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Independent Scotland could emulate best-performing small economies, report says

Independence referendum
Independence referendum


AN independent Scotland could emulate the world’s most successful small economies, providing the country with an economic boost that is equivalent of £4,100 per person, a new report will argue.

The claim will be the core finding of the long-awaited report from the SNP’s Sustainable Growth Commission.

The 354-page report, to be published on Friday, has already been handed over to First Minister and SNP leader Nicola Sturgeon, who said it would “restart the debate” on Scottish independence.

New SNP blueprint for independence set to include creation of a Scottish pound

The party had tasked former SNP MSP Andrew Wilson with looking at economic policy options for an independent Scotland back in 2016.

His report will outline 30 recommendations, which the commission believes could deliver a “sustainable improvement in living standards” in a generation.

Mr Wilson said his report – Scotland: The New Case for Optimism – would “present a framework that demonstrates how Scotland can emulate the best-performing economies and societies in the world”.

The commission studied 12 small advanced economies across the globe, looking at Austria, Belgium, Denmark, Finland, Hong Kong, Ireland, Netherlands, New Zealand, Norway, Singapore, Sweden and Switzerland – and in particular it focused on lessons to be learned from Denmark, Finland and New Zealand.

Its analysis claims small economies have consistently outperformed larger ones by about 0.7 percentage points a year over the last 25 years.

As a result, it claims the countries studied remained economically competitive at the same time as larger economies – including that of the UK – have “retreated substantially”.

Smaller economies tend to have lower unemployment than their larger counterparts, the report will state, with some also benefiting from lower levels of income inequality.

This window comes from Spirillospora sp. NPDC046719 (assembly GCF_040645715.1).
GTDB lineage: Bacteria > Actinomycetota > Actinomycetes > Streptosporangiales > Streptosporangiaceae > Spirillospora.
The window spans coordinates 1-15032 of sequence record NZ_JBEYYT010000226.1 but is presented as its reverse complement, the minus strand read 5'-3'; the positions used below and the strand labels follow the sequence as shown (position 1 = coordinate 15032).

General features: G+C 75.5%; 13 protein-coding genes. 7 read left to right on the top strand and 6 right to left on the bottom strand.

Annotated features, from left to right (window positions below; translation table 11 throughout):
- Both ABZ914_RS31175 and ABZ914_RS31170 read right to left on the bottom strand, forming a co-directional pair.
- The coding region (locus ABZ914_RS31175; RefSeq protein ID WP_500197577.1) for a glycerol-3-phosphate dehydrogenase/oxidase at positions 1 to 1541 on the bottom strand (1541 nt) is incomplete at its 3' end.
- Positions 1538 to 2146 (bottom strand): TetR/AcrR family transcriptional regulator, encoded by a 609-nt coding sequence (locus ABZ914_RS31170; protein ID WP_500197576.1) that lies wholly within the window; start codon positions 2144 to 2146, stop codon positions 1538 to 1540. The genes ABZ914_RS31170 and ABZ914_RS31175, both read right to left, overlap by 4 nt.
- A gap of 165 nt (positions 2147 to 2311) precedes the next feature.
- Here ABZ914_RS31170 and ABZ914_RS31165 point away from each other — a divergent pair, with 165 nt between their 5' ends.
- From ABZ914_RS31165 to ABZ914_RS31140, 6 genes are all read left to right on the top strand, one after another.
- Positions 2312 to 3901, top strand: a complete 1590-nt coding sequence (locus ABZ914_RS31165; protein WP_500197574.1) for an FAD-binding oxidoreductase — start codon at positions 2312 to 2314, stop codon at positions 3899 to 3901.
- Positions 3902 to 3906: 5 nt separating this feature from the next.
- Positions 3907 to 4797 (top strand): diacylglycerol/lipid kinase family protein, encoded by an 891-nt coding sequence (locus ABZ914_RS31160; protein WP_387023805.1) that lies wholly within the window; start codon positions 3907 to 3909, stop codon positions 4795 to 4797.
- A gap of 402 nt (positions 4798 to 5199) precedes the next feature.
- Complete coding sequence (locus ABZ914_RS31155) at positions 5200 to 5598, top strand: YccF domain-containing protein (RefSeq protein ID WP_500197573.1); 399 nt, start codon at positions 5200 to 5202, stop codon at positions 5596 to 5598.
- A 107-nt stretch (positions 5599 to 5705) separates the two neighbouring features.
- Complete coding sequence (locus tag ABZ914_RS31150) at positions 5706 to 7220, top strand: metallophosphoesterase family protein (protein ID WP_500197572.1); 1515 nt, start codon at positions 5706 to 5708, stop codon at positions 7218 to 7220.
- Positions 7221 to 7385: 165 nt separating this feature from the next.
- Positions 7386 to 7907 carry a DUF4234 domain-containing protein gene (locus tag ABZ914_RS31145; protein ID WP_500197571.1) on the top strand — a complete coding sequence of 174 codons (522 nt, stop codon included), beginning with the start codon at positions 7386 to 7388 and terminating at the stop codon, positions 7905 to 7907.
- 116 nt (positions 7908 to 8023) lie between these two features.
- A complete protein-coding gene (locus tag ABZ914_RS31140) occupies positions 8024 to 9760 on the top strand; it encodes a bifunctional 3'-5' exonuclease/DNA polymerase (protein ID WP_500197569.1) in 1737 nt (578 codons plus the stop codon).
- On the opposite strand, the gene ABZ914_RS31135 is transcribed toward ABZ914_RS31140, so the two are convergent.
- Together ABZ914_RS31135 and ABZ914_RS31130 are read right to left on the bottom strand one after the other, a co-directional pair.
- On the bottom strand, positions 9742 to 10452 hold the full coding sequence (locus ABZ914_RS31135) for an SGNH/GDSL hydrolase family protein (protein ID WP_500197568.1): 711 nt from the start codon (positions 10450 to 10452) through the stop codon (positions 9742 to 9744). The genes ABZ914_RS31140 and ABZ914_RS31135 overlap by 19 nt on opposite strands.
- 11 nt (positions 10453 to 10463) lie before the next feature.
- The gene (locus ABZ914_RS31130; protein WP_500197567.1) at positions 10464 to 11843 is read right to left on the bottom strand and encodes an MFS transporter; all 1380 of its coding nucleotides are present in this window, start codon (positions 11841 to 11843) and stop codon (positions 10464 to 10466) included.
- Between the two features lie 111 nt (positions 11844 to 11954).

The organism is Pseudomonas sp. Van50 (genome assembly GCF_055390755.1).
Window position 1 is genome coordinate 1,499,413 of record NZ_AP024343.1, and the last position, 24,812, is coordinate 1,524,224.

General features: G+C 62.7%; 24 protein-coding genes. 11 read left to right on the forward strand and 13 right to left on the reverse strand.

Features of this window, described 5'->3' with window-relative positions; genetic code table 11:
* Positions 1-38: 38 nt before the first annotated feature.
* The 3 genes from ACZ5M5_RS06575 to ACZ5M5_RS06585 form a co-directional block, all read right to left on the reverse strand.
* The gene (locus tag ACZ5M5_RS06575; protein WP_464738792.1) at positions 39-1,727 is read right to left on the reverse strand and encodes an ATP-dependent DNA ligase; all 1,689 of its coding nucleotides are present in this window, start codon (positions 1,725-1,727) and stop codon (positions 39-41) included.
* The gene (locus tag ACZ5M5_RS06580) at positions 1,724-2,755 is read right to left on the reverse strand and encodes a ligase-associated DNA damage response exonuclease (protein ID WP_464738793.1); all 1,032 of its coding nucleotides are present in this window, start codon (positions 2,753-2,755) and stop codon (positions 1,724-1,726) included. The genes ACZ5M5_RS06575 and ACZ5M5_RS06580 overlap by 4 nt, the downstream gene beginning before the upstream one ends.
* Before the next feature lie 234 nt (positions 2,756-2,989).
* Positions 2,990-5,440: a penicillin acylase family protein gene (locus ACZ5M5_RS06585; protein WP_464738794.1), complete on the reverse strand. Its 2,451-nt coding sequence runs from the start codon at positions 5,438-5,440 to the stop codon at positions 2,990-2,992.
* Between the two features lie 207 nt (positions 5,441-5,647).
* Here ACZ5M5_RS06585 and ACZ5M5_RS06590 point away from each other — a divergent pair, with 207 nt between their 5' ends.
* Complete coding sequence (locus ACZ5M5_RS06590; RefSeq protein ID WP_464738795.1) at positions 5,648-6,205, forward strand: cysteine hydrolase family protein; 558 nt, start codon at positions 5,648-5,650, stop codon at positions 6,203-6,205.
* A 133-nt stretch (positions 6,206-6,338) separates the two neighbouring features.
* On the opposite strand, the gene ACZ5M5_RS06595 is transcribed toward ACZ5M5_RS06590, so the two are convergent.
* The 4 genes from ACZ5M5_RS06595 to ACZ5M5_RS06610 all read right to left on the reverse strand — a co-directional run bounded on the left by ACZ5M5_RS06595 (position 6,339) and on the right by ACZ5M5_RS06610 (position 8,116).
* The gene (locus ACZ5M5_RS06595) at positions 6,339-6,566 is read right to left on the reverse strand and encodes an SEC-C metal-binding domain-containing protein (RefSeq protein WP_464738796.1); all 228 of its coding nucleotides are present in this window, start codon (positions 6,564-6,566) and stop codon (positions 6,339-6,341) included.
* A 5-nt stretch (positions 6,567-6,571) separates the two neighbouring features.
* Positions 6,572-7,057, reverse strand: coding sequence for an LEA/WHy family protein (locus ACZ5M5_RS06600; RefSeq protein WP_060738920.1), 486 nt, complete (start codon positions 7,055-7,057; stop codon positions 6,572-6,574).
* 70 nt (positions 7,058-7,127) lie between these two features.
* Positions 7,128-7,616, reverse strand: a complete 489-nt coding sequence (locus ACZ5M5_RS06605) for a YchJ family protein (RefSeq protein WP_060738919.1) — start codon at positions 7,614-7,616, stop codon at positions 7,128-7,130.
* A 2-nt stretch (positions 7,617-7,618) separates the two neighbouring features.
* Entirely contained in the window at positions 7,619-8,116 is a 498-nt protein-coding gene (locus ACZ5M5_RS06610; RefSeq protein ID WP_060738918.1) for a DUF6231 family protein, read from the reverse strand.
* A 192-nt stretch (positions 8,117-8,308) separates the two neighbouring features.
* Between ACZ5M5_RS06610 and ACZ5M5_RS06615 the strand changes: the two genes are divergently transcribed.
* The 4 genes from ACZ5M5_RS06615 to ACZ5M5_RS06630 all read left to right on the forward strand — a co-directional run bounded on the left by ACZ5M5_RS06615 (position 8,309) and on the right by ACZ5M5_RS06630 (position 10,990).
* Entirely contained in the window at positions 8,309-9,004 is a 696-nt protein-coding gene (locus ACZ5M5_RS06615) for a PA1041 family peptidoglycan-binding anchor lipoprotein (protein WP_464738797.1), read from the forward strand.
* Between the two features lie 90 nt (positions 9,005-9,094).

The report highlights the need for “disciplined public finances” and a “long-term cross-partisan strategy” for success.

In addition, it argues that successful small countries focus on innovation, have a friendly approach to migration and a highly-skilled workforce.

It goes on to argue taxation policy should be focused on economic development, rather than on competing as a low-tax nation, and that quality of life must be one of the key goals.

Speaking ahead of the report’s publication, Mr Wilson stated: “As a first step, there must be an acceptance that small nations can be successful and that Scotland can be one of those countries.

“Our work shows that small countries can be amongst the most economically successful countries in the world, with higher standards of living and lower levels of inequality than many larger economies.”

He continued: “There is nothing intrinsic in any of the best-performing economies that Scotland does not have.

“To secure an improvement in our performance will take purposeful strategic effort for over a generation.

“We require world-class policy, world-class institutions and cross-partisan effort if we are to achieve our ambition to create a much more successful economy and cohesive and fair society.

“We believe that the whole report provides the most substantially considered economic policy proposals for Scotland and independence that have been produced to date, with challenge and opportunity for all sides of Scotland’s debate.”

Scottish Conservative deputy leader Jackson Carlaw said: “The SNP can pluck out any number of fanciful examples, but it won’t change the fact Scotland is far more prosperous and secure as part of the UK.”

With Scots having voted against independence in 2014, the Tory MSP added: “People are still asking the question why the SNP is putting so much effort into a question that was settled decisively just a few years ago.

“This is all about Nicola Sturgeon trying to secure her legacy and a place in history, but Scots are fed-up of her grandstanding.”

Scottish Labour leader Richard Leonard said: “The economic transformation Scotland needs and wants will not be delivered by Scotland leaving the UK. No amount of promises made by SNP advisers and politicians will change that. ”

He added that Scots would “rightly be wary of fantasy numbers plucked from thin air by the SNP and promised to every man, woman and child in the country in the event of Scotland leaving the UK”.

Scottish Liberal Democrat leader Willie Rennie said: “The SNP have had a decade in charge of the Scottish economy and the result has been that we systematically lag behind the rest of the UK.

“Why would the Scottish public entrust their futures to this prospectus?”